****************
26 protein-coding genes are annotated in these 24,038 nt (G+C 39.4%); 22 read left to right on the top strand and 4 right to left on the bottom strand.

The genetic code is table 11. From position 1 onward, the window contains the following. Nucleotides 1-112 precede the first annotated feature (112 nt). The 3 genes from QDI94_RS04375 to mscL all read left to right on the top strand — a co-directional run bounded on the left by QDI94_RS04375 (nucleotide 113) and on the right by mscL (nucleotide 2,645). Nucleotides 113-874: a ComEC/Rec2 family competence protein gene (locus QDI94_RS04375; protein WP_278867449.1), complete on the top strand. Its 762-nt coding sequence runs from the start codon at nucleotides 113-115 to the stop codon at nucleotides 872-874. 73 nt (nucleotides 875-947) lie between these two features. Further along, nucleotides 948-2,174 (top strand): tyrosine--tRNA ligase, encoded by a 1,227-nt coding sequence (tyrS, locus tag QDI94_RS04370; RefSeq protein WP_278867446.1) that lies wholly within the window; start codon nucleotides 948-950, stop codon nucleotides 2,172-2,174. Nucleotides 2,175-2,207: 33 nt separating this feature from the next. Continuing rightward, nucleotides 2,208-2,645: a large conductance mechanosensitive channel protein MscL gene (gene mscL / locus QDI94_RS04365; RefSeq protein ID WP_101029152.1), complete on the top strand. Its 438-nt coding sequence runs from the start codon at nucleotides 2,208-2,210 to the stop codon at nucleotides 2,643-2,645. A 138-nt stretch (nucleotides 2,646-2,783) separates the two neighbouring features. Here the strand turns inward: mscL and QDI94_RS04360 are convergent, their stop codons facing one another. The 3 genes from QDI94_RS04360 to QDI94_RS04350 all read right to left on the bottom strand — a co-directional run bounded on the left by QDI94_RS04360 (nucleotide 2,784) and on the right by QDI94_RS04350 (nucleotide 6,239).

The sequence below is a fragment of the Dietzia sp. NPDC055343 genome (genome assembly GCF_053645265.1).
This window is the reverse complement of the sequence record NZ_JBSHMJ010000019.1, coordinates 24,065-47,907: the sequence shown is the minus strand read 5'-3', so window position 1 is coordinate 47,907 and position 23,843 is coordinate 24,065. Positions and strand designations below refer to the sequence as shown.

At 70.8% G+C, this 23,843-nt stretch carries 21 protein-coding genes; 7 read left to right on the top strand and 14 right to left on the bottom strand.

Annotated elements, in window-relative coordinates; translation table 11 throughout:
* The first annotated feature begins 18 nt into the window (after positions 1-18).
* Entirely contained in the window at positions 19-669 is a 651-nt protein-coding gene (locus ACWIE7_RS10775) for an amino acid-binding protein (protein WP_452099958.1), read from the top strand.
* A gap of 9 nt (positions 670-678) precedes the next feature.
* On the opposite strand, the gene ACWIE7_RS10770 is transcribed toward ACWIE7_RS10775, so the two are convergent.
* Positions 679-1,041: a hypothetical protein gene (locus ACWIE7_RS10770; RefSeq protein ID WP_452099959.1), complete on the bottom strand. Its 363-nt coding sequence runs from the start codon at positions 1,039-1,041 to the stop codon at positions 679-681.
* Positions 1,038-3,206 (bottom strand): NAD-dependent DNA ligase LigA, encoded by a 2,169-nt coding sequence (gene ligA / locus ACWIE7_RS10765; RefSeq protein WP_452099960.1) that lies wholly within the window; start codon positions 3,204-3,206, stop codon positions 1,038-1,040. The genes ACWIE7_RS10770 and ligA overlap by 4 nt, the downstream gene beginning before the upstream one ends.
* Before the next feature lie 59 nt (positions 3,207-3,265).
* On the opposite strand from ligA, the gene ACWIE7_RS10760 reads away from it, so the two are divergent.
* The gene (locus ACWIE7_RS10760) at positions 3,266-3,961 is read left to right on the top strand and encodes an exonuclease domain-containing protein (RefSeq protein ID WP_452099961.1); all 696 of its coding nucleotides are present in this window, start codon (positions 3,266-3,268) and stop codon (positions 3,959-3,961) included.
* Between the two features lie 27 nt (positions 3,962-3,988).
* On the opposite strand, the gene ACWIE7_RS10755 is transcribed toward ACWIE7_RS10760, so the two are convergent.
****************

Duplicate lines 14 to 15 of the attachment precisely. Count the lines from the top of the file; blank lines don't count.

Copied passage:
* On the opposite strand from ligA, the gene ACWIE7_RS10760 reads away from it, so the two are divergent.
* The gene (locus ACWIE7_RS10760) at positions 3,266-3,961 is read left to right on the top strand and encodes an exonuclease domain-containing protein (RefSeq protein ID WP_452099961.1); all 696 of its coding nucleotides are present in this window, start codon (positions 3,266-3,268) and stop codon (positions 3,959-3,961) included.